BIM for As built

The Future of Construction: Guide to Sustainable, Efficient, and High-Tech Building Practices

Construction has come a long way in recent years, with a focus on sustainability, efficiency, and technology leading the charge. This guide provides a comprehensive overview of the latest advancements in the industry and how they are shaping the future of the construction. 

From sustainable construction practices to cutting-edge software, we take a closer look at the current trends and technologies that are transforming the way we build our world.

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Written by Frederico Valente
Updated: March 15, 2023
future of construction

Table of Contents

Trend 1: Sustainable Construction

Trend 2: Lean Construction

Trend 3: Construction Software

Trend 4: AI in Construction

Trend 5: Digital Twins in Construction

Trend 6: 3D Scanning, AKA Laser Scanning



Trend 1: Sustainable Construction

Sustainability in construction refers to the use of materials, techniques, and processes that minimise the negative impact on the environment, while maximising the efficient use of resources. The ultimate goal of sustainability is providing safe and healthy spaces for people to live and work, through the use of renewable energy sources, green building materials, and efficient construction practices.

Despite the growing awareness of the importance of sustainability in construction, its implementation remains fairly low.  The reasons for this include:

  • lack of government regulations,
  • limited access to sustainable materials and technologies,
  • the misconception that sustainable construction is more expensive. 

However, sustainability in construction matters because it has significant environmental, social, and economic benefits. Sustainable construction reduces greenhouse gas emissions, conserves resources, and improves air and water quality. Finally, sustainable construction can lead to long-term cost savings, increased property value, and a more resilient built environment.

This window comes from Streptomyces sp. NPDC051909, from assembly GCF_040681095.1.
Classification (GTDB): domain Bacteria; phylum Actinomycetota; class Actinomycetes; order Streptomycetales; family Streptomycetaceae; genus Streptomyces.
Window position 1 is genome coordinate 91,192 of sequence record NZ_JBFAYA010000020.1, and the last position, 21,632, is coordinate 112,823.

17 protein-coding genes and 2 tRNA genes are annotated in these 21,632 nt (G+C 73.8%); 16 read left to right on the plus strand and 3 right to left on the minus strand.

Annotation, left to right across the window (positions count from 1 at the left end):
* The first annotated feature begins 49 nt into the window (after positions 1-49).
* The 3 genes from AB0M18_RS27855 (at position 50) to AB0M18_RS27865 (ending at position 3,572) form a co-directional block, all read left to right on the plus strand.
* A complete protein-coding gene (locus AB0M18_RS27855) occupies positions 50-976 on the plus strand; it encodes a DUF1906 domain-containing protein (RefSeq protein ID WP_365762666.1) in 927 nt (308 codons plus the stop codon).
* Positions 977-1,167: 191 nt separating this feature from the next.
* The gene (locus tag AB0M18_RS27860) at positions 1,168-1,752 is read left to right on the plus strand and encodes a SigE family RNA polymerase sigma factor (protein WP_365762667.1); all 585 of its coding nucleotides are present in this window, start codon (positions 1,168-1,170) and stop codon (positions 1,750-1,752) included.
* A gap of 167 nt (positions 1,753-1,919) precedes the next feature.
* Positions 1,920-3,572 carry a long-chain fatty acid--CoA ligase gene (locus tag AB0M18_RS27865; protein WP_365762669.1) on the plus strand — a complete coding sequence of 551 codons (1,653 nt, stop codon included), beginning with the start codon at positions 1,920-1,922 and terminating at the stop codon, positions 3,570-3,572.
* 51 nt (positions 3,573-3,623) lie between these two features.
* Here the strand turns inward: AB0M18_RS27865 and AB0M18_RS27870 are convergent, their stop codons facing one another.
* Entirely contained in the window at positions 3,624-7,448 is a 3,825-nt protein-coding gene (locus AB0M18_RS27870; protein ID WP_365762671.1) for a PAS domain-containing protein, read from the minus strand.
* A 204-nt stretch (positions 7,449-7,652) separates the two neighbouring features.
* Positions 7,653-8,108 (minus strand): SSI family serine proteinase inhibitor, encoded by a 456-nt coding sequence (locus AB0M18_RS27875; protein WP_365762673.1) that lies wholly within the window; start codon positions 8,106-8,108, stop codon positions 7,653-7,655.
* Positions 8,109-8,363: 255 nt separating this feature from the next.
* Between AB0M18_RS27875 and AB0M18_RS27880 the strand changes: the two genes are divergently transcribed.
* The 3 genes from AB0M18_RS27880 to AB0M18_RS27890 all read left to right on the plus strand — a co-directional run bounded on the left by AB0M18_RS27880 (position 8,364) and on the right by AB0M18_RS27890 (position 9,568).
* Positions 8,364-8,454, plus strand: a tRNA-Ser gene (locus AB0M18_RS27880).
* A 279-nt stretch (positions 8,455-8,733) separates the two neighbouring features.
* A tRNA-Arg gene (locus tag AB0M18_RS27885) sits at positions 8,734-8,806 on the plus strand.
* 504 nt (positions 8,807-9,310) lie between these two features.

According to a 2021 survey, roughly 85% of consumers have a preference for sustainable products and services, a third of whom are willing to pay more for them. This translates equally to real-estate considerations: agents commonly see a boost in sales when energy efficiency is mentioned in their listings. 

Why Sustainability in Construction is Important?

In Europe, the building sector is responsible for approximately 40% of total energy consumption and 36% of CO2 emissions. It’s estimated that the construction phase of a building is responsible for approximately 20-30% of the building's total carbon footprint, while the remaining 70-80% comes from the energy consumption of the building over its lifetime. 

Sustainable construction involves more than just efficient resource usage in construction projects. It requires consideration of the environmental impacts from material sourcing and construction processes. It means assessing projects not just in terms of business benefit, but also from their impact on the environment, community, and world.

Sustainability is a critical issue and a major focus point for the coming years. This is because the construction industry is one of the largest contributors to carbon emissions. By adopting sustainable practices and reducing pollutants, construction companies can help mitigate the effects of climate change, protect human health, and promote social and economic equality. 

In addition, sustainable construction practices can lead to cost savings, increased property values, and reduced insurance premiums over the long term. By prioritising sustainability, we can create a better future for ourselves and generations to come.

Guide to Digitalisation and Construction Tech

How to Build Following Sustainable Construction Principles?

Construction materials

“There’s no material that’s perfect. There are some common characteristics of materials that have low embodied energy.”- Mike Stopka, Building and built environments lead, Delta Institute

The selection of sustainable materials for building projects requires a comprehensive and thoughtful approach that balances environmental, social, and economic considerations.